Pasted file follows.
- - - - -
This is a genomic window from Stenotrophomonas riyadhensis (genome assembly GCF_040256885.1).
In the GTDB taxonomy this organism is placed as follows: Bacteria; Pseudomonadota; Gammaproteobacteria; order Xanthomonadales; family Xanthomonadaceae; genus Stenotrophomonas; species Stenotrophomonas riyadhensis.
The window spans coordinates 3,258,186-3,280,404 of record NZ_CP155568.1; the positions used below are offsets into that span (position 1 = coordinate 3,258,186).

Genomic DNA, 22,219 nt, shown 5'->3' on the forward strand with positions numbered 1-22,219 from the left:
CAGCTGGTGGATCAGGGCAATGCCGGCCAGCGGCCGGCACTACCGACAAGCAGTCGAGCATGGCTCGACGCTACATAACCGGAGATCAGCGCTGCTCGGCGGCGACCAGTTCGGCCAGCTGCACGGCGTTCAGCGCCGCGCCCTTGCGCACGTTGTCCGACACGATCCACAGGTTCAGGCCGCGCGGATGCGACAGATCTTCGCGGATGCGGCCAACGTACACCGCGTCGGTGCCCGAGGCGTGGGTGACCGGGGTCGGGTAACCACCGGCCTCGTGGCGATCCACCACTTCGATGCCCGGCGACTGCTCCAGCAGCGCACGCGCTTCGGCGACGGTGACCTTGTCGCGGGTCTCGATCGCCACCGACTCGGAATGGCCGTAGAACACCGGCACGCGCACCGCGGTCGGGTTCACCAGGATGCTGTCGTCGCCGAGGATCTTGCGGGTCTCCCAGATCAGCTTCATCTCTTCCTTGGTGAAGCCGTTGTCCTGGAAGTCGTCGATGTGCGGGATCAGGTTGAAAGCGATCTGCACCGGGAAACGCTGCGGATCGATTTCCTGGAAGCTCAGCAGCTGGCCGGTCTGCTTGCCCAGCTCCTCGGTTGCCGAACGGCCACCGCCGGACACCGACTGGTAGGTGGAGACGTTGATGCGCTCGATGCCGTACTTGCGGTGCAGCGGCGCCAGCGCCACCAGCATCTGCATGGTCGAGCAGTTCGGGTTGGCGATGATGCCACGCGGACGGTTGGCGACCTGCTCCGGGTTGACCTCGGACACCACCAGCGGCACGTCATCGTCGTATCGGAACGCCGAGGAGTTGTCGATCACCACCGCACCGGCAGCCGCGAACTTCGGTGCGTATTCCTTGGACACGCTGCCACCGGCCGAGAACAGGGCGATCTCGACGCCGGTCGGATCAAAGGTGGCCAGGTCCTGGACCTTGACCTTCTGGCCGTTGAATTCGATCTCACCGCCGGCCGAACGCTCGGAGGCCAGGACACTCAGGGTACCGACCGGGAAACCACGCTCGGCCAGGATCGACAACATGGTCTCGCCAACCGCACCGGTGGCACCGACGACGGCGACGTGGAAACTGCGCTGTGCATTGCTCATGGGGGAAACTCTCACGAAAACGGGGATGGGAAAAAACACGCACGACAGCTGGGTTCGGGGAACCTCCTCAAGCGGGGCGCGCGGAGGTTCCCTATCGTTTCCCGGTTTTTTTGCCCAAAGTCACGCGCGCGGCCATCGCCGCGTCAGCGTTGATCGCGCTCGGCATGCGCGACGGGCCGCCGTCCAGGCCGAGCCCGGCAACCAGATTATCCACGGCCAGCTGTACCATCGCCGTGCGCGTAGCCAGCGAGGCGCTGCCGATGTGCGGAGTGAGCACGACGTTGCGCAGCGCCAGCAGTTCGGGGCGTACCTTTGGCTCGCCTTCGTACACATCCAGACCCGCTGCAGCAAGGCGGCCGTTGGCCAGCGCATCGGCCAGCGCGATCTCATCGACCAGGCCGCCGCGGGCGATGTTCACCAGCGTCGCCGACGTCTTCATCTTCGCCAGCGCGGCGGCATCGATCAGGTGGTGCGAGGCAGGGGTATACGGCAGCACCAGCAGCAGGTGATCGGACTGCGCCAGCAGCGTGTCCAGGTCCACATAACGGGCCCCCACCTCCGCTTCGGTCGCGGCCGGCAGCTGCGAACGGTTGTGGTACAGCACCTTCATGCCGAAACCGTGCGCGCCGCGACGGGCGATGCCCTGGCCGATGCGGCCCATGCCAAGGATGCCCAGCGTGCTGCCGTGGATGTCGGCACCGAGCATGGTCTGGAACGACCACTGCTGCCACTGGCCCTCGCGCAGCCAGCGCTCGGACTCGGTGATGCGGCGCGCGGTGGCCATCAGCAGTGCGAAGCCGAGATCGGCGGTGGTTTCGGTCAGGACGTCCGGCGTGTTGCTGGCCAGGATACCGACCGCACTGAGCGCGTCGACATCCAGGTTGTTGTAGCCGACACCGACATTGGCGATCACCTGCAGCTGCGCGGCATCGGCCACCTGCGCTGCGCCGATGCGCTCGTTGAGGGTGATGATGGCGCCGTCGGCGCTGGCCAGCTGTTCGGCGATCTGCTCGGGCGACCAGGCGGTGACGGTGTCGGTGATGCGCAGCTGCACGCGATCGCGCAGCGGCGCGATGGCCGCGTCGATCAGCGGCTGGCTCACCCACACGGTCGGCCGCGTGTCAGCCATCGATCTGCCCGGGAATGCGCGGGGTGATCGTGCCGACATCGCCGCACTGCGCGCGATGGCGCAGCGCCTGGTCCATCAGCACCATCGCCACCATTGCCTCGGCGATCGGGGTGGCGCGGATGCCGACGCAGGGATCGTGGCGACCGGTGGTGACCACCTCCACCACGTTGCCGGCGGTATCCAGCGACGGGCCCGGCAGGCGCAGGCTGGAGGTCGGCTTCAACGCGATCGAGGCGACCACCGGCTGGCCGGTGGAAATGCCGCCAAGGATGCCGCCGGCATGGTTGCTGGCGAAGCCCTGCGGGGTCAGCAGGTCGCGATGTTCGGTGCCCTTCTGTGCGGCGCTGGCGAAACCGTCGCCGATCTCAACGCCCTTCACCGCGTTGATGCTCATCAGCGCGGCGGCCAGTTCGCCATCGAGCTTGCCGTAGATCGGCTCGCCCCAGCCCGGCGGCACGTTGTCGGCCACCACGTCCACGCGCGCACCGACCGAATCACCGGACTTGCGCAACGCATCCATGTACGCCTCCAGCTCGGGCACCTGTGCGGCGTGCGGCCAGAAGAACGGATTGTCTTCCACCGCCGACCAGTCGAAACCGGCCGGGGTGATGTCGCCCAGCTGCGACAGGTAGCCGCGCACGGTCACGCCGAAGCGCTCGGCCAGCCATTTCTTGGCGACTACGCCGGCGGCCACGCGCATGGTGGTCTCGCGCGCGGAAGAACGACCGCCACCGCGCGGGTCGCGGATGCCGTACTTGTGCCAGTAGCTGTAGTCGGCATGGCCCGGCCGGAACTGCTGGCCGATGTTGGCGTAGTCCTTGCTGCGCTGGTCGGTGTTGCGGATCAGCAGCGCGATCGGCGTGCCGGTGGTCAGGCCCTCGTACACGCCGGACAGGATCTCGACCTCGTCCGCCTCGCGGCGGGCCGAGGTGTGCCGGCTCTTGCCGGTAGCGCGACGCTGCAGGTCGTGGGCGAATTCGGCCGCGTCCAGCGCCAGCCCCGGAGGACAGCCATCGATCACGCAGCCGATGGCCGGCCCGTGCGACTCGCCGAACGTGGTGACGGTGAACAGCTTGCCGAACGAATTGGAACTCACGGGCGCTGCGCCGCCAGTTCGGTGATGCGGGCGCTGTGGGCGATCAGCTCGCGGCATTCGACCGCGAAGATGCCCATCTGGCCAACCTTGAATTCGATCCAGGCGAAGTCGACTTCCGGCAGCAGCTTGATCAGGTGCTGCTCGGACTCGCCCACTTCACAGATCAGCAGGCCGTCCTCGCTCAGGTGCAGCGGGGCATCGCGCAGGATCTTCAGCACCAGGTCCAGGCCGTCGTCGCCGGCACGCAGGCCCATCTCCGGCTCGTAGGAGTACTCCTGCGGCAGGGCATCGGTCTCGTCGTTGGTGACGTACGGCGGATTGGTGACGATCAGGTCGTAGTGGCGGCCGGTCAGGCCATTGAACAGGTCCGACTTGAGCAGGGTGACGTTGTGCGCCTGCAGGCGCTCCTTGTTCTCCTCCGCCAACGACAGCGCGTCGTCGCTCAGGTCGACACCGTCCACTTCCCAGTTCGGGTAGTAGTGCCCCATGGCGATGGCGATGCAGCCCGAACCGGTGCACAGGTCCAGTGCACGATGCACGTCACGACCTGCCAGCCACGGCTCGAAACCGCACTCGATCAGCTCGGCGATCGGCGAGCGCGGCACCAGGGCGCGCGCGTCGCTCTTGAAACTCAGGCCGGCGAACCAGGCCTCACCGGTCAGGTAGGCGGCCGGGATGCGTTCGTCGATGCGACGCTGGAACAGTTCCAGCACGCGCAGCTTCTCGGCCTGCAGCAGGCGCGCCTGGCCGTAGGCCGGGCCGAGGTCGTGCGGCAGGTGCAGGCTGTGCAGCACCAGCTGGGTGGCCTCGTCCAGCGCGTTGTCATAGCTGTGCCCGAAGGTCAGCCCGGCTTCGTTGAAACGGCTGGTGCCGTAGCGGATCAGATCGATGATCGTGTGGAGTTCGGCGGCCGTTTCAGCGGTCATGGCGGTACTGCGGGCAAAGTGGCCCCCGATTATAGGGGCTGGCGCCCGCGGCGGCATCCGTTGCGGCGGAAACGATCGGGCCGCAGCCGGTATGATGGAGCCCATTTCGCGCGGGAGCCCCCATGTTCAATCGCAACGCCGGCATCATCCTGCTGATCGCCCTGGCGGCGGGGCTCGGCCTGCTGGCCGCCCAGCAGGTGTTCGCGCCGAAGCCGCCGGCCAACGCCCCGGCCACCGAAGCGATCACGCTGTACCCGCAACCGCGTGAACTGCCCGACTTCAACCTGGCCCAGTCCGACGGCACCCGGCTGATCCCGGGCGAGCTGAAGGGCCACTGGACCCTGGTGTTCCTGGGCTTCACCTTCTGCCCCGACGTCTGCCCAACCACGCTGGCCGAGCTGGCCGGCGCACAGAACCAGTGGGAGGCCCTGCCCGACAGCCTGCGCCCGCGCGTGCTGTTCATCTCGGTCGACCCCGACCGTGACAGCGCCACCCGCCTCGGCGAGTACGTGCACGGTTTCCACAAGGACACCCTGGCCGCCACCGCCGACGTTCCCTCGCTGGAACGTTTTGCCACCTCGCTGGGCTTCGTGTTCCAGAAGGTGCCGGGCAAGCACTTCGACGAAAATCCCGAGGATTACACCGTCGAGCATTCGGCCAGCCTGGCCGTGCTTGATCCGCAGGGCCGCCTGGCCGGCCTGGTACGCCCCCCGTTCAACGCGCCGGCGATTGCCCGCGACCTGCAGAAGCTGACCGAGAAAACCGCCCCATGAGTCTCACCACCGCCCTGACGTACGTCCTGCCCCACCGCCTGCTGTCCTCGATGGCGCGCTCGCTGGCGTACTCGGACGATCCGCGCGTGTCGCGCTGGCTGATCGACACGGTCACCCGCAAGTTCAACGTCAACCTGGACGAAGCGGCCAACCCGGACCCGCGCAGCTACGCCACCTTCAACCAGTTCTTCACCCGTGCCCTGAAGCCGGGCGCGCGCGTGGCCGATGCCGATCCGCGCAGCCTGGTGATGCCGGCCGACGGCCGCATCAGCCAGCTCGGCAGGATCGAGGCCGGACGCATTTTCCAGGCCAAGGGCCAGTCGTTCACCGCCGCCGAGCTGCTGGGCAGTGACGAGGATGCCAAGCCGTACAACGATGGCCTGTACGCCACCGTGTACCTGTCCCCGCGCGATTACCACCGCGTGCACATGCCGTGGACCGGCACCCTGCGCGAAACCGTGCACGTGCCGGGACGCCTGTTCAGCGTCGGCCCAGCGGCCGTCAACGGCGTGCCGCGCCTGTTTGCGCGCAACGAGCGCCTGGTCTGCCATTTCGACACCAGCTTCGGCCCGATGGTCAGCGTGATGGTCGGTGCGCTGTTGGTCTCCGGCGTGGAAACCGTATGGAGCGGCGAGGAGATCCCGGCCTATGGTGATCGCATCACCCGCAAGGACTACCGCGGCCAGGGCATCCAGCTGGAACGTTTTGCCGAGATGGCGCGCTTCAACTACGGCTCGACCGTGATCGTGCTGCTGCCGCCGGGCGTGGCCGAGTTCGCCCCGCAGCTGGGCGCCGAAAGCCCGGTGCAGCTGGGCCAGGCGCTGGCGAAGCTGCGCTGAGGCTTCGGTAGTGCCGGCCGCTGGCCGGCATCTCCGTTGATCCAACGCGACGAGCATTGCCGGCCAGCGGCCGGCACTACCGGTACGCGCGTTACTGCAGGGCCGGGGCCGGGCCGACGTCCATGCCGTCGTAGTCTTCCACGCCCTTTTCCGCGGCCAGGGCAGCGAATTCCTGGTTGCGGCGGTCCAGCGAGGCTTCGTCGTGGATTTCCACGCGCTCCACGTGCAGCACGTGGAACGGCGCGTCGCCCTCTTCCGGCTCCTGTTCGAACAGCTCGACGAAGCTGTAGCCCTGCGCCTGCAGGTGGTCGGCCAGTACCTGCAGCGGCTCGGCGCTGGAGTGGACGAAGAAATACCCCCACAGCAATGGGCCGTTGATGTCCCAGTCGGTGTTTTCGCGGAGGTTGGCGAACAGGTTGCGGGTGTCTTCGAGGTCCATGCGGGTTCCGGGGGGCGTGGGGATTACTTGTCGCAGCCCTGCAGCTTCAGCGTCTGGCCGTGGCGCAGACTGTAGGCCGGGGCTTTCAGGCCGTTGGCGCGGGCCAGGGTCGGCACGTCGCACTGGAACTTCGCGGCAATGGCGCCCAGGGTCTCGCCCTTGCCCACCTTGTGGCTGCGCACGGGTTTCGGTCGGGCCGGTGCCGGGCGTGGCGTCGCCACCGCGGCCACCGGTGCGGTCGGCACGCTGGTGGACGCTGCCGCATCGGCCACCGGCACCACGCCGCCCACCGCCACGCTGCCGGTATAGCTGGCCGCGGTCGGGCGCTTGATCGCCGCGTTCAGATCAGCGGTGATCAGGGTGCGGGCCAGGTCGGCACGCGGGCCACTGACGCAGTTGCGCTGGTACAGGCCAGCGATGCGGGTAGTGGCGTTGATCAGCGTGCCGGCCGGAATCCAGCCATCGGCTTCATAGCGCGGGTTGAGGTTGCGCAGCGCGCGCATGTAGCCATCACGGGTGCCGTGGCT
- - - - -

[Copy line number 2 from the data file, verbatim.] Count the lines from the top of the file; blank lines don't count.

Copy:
In the GTDB taxonomy this organism is placed as follows: Bacteria; Pseudomonadota; Gammaproteobacteria; order Xanthomonadales; family Xanthomonadaceae; genus Stenotrophomonas; species Stenotrophomonas riyadhensis.